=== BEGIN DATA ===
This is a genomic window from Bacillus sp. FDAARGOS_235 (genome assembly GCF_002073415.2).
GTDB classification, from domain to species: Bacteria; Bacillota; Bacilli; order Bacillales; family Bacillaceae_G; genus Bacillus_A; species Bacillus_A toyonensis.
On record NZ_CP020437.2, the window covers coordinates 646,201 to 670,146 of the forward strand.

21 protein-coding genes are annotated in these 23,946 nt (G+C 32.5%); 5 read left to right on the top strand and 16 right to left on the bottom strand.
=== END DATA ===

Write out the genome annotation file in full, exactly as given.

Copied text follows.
This is a genomic window from Bacillus sp. FDAARGOS_235 (genome assembly GCF_002073415.2).
GTDB classification, from domain to species: Bacteria; Bacillota; Bacilli; order Bacillales; family Bacillaceae_G; genus Bacillus_A; species Bacillus_A toyonensis.
On record NZ_CP020437.2, the window covers coordinates 646,201 to 670,146 of the forward strand.

21 protein-coding genes are annotated in these 23,946 nt (G+C 32.5%); 5 read left to right on the top strand and 16 right to left on the bottom strand.